Thailand: Visiting Kasetsart University

Sign with Thai words and "solar dryer" with chimney solar dryer and water tank in background

By Elizabeth Mitcham, Horticulture Innovation Lab

In November, I visited Kasetsart University and toured the Horticulture Innovation Lab Regional Center there and also the World Vegetable Center (AVRDC) demonstration garden nearby. It was great to see the new, central location of the Regional Center that showcases small-scale horticultural technologies.

Students at Kasetsart University were using the technologies in their class. Sliced bananas were drying in the chimney solar dryer (see above), next to a demonstration of solar-powered drip irrigation. Also on the site were a cabinet solar dryer and a zero energy cool chamber that were previously tested as part of a Horticulture Innovation Lab project that evaluated postharvest cooling and drying technologies.


At the Kamphaeng Saen campus, Jate Sathornkich and Dr. Jingtair Siriphanich showed me the low-cost cold room they have equipped with a CoolBot controller to allow the air conditioning unit to cool to 2°C. The university’s Horticulture Club uses the cold room to store fruits and vegetables that they grow on adjacent land.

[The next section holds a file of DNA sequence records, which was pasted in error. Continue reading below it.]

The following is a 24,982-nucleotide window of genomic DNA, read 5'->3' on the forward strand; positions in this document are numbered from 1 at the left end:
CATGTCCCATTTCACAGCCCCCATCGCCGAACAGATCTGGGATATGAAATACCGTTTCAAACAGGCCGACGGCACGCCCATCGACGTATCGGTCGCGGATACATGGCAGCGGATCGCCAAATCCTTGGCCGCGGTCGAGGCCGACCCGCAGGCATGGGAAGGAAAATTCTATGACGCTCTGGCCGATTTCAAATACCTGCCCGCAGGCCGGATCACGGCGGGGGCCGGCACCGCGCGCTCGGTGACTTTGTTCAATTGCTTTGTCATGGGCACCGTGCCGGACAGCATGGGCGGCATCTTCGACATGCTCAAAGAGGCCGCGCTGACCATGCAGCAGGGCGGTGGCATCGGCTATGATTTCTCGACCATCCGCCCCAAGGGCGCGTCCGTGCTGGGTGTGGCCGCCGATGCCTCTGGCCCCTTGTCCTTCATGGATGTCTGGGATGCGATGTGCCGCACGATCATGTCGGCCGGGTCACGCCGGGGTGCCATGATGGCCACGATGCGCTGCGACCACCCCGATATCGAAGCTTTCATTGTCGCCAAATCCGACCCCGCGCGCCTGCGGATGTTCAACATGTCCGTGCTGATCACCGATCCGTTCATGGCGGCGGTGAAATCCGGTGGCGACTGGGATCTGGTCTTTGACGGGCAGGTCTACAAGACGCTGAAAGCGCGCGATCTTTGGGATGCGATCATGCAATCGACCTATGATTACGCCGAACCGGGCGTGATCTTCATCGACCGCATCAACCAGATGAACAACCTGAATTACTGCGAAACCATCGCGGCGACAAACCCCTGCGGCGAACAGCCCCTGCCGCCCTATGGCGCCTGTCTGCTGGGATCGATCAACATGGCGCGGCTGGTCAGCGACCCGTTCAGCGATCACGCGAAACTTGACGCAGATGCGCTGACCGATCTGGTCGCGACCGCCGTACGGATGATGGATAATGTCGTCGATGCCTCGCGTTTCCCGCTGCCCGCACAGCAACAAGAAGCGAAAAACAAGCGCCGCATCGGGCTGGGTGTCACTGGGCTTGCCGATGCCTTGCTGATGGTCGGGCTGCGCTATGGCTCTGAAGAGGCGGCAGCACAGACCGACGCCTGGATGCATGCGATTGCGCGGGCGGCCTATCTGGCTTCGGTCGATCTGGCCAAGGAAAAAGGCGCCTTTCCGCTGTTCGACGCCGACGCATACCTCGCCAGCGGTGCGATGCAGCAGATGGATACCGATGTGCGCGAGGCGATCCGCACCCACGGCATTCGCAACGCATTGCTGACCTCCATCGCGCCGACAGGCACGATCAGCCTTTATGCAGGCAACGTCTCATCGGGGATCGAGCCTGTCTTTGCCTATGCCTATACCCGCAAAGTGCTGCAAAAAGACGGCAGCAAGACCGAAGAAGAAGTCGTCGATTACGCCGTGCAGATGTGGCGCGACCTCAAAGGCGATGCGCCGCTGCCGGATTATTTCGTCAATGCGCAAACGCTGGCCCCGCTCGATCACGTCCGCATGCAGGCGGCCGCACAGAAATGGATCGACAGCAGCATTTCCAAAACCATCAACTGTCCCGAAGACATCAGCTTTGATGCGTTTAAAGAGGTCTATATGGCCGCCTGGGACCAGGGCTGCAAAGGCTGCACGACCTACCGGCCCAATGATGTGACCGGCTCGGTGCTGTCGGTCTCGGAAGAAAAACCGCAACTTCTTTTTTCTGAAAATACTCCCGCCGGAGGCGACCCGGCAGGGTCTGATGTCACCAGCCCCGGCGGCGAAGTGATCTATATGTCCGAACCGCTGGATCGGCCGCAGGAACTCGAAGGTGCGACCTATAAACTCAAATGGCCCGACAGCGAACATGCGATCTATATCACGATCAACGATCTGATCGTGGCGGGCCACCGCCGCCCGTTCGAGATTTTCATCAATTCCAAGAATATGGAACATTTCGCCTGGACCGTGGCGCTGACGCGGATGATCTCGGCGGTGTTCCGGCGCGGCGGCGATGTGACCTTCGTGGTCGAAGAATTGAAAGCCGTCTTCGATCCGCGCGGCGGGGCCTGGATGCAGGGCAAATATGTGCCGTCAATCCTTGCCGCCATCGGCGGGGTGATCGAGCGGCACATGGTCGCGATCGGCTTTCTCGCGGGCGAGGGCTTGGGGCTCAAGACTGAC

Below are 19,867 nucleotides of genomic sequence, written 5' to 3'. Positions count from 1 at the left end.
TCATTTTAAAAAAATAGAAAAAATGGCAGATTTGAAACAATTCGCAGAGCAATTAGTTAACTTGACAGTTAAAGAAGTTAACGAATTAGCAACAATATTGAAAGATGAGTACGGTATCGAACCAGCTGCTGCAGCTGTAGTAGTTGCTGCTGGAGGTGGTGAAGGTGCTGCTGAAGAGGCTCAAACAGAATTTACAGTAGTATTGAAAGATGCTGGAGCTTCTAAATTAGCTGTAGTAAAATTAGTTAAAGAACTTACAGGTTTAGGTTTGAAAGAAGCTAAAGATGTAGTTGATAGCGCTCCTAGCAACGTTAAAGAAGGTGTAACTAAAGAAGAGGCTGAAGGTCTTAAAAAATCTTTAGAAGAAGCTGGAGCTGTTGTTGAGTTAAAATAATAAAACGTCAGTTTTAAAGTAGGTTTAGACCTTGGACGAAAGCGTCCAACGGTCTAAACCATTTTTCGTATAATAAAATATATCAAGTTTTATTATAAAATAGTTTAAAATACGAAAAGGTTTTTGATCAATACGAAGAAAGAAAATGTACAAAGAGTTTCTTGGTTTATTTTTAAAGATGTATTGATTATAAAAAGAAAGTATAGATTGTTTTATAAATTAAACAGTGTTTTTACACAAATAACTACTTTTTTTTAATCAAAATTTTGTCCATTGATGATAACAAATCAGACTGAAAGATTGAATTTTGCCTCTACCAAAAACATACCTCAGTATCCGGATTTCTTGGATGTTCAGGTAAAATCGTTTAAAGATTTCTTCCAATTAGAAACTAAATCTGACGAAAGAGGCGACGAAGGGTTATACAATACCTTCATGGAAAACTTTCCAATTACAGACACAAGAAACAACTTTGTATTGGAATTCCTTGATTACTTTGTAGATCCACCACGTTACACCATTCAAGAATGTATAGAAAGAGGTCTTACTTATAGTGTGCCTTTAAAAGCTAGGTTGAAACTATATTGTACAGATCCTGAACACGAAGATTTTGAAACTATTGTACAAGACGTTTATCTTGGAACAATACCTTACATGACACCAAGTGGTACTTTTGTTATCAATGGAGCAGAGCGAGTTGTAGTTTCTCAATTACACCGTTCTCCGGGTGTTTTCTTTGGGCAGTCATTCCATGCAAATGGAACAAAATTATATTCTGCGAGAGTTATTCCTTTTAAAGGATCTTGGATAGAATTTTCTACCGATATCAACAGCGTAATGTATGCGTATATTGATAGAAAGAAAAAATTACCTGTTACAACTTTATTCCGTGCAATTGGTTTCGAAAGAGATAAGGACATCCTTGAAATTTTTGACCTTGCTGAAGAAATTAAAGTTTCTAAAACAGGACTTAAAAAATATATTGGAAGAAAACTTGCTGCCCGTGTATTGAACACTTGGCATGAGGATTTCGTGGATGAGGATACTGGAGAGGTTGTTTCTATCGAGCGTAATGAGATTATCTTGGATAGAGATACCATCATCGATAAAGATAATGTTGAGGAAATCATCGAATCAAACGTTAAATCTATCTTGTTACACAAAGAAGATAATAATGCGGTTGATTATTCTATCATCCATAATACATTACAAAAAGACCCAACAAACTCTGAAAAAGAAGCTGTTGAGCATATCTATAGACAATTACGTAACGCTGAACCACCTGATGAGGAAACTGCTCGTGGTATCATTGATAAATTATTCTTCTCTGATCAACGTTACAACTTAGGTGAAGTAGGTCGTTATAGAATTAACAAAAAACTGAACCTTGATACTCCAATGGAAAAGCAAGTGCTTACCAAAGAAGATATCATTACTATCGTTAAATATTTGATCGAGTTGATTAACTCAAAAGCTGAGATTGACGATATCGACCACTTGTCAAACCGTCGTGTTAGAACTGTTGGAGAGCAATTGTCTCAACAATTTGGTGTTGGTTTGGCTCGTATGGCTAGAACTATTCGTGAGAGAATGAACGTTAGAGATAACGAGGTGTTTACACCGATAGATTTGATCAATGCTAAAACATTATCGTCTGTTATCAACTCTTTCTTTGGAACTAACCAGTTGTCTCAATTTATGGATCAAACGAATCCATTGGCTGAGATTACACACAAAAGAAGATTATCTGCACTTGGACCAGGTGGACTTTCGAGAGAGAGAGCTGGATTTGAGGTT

Dr. Siriphanich also showed me a solar-powered drip irrigation system with water storage tank that the team is using at the Kamphaeng Saen campus. He explained that the water hyacinth in the stream nearby is causing problems with the pump. The plants grow so much that they eventually push the pump out of the water. They have had to build a metal cage around the water pumps to keep the water hyacinth away.


I also had a chance to tour the AVRDC Demonstration Garden, while at Kasetsart University, to see the array of underutilized vegetables, AVRDC-improved varieties, and IPM research focused on developing strategies to control key insect pests on vegetables.


It was wonderful to see these horticultural crops arranged at the demonstration garden in a variety of inviting and beautiful ways. Not only is this a lush garden full of indigenous varieties and improved vegetable lines, but everything is edible!

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